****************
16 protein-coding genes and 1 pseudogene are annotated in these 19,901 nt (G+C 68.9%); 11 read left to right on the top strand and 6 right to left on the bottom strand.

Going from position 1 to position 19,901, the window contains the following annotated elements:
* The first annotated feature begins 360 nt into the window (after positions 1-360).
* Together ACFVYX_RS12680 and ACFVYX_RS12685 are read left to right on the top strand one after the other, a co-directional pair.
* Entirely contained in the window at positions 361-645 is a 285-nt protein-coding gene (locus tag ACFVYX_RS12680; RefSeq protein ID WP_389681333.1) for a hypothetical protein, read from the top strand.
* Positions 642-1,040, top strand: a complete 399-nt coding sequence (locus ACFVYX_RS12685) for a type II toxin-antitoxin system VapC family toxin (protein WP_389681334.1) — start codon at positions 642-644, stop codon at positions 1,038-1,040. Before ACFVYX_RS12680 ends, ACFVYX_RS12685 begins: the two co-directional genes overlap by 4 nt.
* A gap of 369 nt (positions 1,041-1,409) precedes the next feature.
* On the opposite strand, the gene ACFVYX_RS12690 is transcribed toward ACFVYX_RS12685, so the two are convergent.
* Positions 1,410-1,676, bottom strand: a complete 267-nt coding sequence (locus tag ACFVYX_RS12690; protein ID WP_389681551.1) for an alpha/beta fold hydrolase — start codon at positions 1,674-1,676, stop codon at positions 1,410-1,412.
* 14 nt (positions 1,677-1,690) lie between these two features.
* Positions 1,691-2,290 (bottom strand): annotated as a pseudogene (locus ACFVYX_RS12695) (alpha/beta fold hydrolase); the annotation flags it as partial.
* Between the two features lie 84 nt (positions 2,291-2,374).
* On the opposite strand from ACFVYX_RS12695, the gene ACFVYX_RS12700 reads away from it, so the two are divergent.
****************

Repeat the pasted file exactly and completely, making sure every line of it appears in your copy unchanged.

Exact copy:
16 protein-coding genes and 1 pseudogene are annotated in these 19,901 nt (G+C 68.9%); 11 read left to right on the top strand and 6 right to left on the bottom strand.

Going from position 1 to position 19,901, the window contains the following annotated elements:
* The first annotated feature begins 360 nt into the window (after positions 1-360).
* Together ACFVYX_RS12680 and ACFVYX_RS12685 are read left to right on the top strand one after the other, a co-directional pair.
* Entirely contained in the window at positions 361-645 is a 285-nt protein-coding gene (locus tag ACFVYX_RS12680; RefSeq protein ID WP_389681333.1) for a hypothetical protein, read from the top strand.
* Positions 642-1,040, top strand: a complete 399-nt coding sequence (locus ACFVYX_RS12685) for a type II toxin-antitoxin system VapC family toxin (protein WP_389681334.1) — start codon at positions 642-644, stop codon at positions 1,038-1,040. Before ACFVYX_RS12680 ends, ACFVYX_RS12685 begins: the two co-directional genes overlap by 4 nt.
* A gap of 369 nt (positions 1,041-1,409) precedes the next feature.
* On the opposite strand, the gene ACFVYX_RS12690 is transcribed toward ACFVYX_RS12685, so the two are convergent.
* Positions 1,410-1,676, bottom strand: a complete 267-nt coding sequence (locus tag ACFVYX_RS12690; protein ID WP_389681551.1) for an alpha/beta fold hydrolase — start codon at positions 1,674-1,676, stop codon at positions 1,410-1,412.
* 14 nt (positions 1,677-1,690) lie between these two features.
* Positions 1,691-2,290 (bottom strand): annotated as a pseudogene (locus ACFVYX_RS12695) (alpha/beta fold hydrolase); the annotation flags it as partial.
* Between the two features lie 84 nt (positions 2,291-2,374).
* On the opposite strand from ACFVYX_RS12695, the gene ACFVYX_RS12700 reads away from it, so the two are divergent.